Australian asylum boat rescue warning confusing: Indonesia

Michael Bachelard
June 22, 2012 - 3:26PM

Crucial differences have emerged between the Australian and Indonesian versions of the rescue attempt for an asylum seeker boat that sank yesterday.

The official number of survivors has been revised down from 110 to 109 and between 90 and 100 people are still unaccounted for.

Gagah Prakoso, the spokesman for Indonesian search and rescue organisation Basarnas, said it had received a fax at 11.45pm on Tuesday from the Australian Maritime Safety Authority warning of an asylum seeker vessel in distress.

At that stage, Home Affairs Minister Jason Clare said, the boat was 38 nautical miles from Indonesia, and AMSA warned the boat to turn back.

But Mr Prakoso insisted yesterday that the fax had said the asylum seeker boat was from Sri Lanka and was already 129 nautical miles off Indonesia and 126 nautical miles from Christmas Island.

Mr Prakoso would not release the fax, saying it was a "state document".

He said that, at 6am on Wednesday, Basarnas had broadcast a warning asking ships to look out for the boat.

It had also dispatched its own boat, but it was a small, 36-metre fibreglass vessel not suitable for transit in the open sea particularly as the seas were heavy.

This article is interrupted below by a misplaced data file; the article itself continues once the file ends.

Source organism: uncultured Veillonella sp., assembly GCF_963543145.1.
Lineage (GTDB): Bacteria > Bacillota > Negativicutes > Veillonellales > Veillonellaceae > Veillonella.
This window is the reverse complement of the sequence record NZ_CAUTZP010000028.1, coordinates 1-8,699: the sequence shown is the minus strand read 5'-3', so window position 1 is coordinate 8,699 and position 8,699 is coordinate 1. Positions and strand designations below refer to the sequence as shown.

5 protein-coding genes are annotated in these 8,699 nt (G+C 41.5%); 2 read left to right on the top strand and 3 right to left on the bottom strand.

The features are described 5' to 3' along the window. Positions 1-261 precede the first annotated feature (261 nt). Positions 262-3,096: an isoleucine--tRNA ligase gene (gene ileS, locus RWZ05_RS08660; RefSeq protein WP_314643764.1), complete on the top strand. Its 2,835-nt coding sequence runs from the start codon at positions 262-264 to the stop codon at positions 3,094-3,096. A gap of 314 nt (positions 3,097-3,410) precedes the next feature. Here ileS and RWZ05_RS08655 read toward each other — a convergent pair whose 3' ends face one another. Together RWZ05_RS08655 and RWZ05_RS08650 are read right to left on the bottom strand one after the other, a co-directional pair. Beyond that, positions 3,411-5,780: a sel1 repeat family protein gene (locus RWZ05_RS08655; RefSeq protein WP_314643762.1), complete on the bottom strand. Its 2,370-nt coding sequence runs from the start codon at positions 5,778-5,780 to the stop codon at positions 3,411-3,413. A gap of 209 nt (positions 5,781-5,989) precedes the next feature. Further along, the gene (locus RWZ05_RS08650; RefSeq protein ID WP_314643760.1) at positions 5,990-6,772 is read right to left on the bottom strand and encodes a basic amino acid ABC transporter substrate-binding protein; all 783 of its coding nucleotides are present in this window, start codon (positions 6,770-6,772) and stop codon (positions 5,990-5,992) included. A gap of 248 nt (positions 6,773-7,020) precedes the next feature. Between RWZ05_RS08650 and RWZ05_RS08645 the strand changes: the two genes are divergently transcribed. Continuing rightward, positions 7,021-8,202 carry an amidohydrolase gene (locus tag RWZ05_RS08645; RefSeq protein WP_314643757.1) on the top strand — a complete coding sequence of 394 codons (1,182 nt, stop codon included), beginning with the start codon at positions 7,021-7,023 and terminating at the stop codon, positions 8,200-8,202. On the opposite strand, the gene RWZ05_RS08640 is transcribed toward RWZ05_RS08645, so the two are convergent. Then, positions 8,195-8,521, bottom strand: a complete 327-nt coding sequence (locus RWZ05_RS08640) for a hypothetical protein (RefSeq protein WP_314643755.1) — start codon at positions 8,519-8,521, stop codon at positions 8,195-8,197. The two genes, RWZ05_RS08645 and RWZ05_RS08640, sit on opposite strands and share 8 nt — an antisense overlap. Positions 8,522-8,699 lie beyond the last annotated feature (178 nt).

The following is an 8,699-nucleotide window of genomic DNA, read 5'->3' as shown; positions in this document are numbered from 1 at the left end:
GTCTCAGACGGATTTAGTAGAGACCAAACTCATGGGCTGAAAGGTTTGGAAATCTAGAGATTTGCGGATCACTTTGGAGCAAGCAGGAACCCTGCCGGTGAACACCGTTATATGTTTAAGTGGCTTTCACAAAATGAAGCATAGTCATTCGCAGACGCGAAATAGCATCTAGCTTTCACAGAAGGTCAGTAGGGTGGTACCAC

It did not find the boat but, yesterday, Barsanas received a second fax from AMSA, and dispatched two navy ships to the location from a location Mr Prakoso was not aware of.

Even though AMSA had been saying from yesterday afternoon that Indonesian search and rescue was co-ordinating the rescue operation, no Indonesian ships were on the scene, and they were still 12 hours or more away from arriving.

By 9am Indonesian time (midday Australian time) those boats had still not arrived at the site.

Mr Prakoso told Fairfax Media yesterday that the information from AMSA had been "confusing".

"AMSA first said there was a boat sailing from Sri Lanka heading to Australia carrying 100 people. That's it. Then AMSA sent more information saying there were 100 something people, then 200 something people. We're confused. But the co-ordinates are the same so we assume there is only one boat," he said.

- with AAP

Michael Bachelard is the Indonesia correspondent


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